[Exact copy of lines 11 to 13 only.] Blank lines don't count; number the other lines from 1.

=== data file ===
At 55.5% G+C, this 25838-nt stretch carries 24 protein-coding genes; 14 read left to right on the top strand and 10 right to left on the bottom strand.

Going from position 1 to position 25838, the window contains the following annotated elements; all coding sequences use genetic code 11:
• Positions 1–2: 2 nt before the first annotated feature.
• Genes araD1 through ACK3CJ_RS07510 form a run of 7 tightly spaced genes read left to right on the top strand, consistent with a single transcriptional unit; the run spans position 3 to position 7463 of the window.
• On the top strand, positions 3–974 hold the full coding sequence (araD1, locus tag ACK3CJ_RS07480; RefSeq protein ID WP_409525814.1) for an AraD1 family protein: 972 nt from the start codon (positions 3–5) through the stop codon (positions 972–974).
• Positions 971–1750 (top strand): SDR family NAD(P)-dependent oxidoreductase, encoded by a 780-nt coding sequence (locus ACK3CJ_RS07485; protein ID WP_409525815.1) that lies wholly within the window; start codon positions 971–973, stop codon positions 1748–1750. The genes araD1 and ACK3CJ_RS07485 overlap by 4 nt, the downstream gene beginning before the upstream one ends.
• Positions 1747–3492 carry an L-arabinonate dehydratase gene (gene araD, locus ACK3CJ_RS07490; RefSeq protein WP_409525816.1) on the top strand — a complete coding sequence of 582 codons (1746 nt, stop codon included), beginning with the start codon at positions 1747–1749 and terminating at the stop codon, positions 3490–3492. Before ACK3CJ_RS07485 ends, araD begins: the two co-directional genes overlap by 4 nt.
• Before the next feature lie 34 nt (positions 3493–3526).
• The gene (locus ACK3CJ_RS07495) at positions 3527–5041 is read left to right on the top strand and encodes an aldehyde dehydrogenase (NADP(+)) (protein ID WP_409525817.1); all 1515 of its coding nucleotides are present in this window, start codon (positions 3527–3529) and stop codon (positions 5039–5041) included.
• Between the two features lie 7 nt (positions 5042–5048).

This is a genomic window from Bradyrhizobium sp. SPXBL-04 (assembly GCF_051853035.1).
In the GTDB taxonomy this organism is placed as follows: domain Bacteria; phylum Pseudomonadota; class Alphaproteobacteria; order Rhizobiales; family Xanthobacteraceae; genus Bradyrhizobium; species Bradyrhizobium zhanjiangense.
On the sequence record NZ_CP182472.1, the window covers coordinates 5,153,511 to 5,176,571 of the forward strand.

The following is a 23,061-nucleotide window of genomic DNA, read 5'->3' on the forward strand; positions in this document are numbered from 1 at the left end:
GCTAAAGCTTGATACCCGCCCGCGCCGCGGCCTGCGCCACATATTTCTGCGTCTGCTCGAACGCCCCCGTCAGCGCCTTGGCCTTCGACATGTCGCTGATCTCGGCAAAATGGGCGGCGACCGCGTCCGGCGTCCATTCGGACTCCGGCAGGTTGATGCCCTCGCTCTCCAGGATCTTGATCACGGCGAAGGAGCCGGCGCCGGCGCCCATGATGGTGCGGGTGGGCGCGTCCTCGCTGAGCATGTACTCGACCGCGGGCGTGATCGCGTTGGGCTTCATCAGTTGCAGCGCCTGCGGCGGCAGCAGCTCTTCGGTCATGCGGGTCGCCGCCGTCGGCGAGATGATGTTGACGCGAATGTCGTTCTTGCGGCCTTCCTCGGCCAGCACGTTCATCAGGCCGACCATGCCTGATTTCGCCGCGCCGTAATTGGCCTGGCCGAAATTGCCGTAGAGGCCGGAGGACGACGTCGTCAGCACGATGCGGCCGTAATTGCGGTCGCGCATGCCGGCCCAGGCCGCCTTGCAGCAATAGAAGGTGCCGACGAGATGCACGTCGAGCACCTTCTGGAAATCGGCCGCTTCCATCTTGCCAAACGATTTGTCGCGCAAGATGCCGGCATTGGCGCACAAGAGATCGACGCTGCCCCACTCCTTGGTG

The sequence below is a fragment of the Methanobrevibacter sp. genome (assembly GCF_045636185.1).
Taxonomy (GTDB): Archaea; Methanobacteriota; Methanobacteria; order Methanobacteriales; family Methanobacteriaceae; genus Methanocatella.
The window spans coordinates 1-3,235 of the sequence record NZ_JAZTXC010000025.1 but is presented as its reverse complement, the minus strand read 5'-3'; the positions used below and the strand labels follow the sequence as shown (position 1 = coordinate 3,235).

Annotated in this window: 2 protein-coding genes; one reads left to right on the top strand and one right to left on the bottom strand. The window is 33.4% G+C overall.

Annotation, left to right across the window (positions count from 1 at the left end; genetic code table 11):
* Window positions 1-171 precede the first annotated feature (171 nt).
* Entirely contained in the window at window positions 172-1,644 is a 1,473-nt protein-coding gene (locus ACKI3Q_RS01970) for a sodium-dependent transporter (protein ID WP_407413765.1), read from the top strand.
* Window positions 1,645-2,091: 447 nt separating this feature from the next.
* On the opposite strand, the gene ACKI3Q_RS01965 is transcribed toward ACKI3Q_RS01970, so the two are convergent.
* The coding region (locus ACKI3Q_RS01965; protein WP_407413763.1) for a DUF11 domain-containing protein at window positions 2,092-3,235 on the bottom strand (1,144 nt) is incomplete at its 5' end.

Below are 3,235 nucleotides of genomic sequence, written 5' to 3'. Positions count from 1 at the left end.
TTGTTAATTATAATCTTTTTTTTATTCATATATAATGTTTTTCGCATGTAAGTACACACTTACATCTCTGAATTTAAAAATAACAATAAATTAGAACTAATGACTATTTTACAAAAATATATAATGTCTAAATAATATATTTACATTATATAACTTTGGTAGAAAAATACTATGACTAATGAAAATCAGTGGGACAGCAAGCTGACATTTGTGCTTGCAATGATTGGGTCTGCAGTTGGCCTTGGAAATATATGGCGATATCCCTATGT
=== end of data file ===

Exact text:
This is a genomic window from Bradyrhizobium sp. SPXBL-04 (assembly GCF_051853035.1).
In the GTDB taxonomy this organism is placed as follows: domain Bacteria; phylum Pseudomonadota; class Alphaproteobacteria; order Rhizobiales; family Xanthobacteraceae; genus Bradyrhizobium; species Bradyrhizobium zhanjiangense.
On the sequence record NZ_CP182472.1, the window covers coordinates 5,153,511 to 5,176,571 of the forward strand.